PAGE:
Driven by data; ridden with liberty.
After discussing the connection between smoking cigarettes and developing lung cancer, a commenter wrote on the Bolton Smokers’ Club blog about me: A Bit of an Altercation with an Anti-Smoking Vaper. This article fulminates with fallacies and falsities, some of which are about me personally.
Firstly, the title says I am an ‘anti-smoking vaper’. Neither component of this statement is true. I am not an anti-smoker (in the sense meant by the author), as I have expressed in several articles against tobacco control advocacy (which were linked to the article’s author in a previous correspondence), and I have never used a nicotine vaporizer.
Secondly, I am accused of being “touchy” and “miffed”, because I corrected my title on a relevant subject. The first comment by this writer to my blog began:
Oh dear, Mr Masters.
It is a matter of fact that, shortly after WW2, there was a continuous and fairly substantial increase in the import of orange into the UK. At the same, there was a continuous and fairly substantial increase in divorces. Did the increase in the import of orange cause the increase in divorces, or did the increase in divorces cause the increase in the import of oranges?
That is a good example of why correlations do not constitute causation.
Correlations do not necessarily imply causation, but neither are all correlations plainly spurious.
It is stated: “Nothing on his site says that he has this doctorate.” This is untrue, as my About page reads: “I am a marketing analysis with a Mathematics PhD, and I am a passionate believer in liberty.” Also, I have written articles about my PhD.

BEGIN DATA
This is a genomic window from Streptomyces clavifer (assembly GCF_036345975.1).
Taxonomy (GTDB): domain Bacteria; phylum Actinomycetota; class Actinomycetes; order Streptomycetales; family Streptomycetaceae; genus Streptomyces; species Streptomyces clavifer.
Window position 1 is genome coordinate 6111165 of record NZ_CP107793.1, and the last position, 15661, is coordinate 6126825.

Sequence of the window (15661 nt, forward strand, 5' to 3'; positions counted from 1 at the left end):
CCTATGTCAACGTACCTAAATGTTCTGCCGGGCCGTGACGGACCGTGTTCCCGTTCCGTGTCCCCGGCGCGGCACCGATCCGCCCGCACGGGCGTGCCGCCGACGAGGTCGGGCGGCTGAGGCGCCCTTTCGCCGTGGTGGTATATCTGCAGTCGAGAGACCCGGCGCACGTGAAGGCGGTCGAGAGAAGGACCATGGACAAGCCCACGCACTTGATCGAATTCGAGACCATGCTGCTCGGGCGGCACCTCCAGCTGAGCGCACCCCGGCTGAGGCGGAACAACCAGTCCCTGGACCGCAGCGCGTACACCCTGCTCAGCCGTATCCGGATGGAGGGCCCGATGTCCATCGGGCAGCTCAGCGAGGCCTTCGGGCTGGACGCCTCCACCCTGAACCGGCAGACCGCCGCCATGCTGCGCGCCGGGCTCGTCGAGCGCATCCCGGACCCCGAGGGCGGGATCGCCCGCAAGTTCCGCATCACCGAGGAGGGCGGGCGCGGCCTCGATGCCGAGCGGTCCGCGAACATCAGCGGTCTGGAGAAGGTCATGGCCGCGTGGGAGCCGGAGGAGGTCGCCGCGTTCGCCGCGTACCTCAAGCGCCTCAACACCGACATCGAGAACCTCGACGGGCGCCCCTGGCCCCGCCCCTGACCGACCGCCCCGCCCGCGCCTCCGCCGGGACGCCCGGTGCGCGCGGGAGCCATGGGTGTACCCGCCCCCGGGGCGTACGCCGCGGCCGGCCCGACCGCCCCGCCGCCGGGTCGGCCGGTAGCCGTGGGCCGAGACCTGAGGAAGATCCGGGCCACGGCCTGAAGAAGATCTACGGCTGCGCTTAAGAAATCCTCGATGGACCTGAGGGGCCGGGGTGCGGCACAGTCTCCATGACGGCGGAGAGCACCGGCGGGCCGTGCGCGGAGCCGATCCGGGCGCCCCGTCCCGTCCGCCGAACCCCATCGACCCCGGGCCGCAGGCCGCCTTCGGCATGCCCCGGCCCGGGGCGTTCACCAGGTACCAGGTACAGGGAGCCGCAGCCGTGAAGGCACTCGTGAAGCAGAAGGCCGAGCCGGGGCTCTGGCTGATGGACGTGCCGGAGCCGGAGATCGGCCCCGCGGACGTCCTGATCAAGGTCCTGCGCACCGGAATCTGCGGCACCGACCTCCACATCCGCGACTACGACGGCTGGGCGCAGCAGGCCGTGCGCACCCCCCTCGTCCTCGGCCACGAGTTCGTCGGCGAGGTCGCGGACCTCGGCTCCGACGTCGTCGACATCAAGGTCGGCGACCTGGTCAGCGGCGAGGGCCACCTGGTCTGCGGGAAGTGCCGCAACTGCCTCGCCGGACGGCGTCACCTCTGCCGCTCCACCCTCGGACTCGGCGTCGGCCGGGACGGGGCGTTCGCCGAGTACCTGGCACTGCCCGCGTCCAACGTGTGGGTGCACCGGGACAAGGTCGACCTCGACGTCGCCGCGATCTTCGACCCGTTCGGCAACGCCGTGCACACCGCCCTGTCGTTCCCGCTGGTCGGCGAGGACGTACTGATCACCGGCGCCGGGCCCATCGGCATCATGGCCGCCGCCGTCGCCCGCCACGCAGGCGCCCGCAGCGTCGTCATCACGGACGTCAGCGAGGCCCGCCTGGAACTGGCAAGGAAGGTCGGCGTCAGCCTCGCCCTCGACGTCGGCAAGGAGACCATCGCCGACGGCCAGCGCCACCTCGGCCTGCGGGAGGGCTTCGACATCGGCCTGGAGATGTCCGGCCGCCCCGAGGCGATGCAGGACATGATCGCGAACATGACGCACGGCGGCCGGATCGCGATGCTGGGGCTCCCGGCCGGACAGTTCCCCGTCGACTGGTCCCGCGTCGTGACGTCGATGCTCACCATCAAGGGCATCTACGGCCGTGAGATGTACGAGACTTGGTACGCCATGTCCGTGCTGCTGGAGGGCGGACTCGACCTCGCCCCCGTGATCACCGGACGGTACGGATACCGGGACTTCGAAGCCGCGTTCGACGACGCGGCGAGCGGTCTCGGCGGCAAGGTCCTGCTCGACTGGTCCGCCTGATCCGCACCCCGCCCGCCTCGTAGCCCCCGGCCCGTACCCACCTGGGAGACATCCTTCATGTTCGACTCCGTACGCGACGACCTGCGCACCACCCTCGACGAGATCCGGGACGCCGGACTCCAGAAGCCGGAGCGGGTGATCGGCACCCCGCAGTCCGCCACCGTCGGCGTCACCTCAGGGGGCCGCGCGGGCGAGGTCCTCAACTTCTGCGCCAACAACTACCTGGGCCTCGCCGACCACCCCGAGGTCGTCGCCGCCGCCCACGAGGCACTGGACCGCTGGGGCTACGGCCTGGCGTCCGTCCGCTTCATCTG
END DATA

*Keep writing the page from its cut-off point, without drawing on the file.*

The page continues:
The author persists:
the whole point of the McTear Case was that Tobacco Control had the perfect opportunity to ‘prove’ (on the balance of probabilities) that smoking causes lung cancer. They could not produce ANY evidence that it was so. They relied upon the ‘authority’ of the WHO and similar, which means relying upon epidemiology.
To me, reliance upon epidemiology is much the same thing as guessing that malaria is caused by ‘miamas’ from swamps.
In the McTear vs Imperial Tobacco case, it becomes clear from the reasoning provided by Lord Smith that he was not seeking to prove the causality “on the balance of probabilities”, despite his claims to be doing so. For such a standard of proof, the secondary forms of evidence — such as a robust and stable correlation between the two variables, found in varying countries — would not be dismissed. I note that the author rejects the supposed appeal to the authority of the World Health Organisation, but readily accepts the appeal to the authority of Lord Nimmo Smith.
Given the correlation persists when the data is segmented by gender, geography, occupation, exposure to other risk factors, and other demographic dimensions, and is observable across different times and countries, the correlation is not simply spurious. We are left with three alternate hypotheses: the causal hypothesis, the reverse-cause hypothesis and the constitutional hypothesis. The reverse-cause hypothesis would suggest a cancer developed at age 50 could cause a person to smoke at 18, and so cannot be seriously proposed.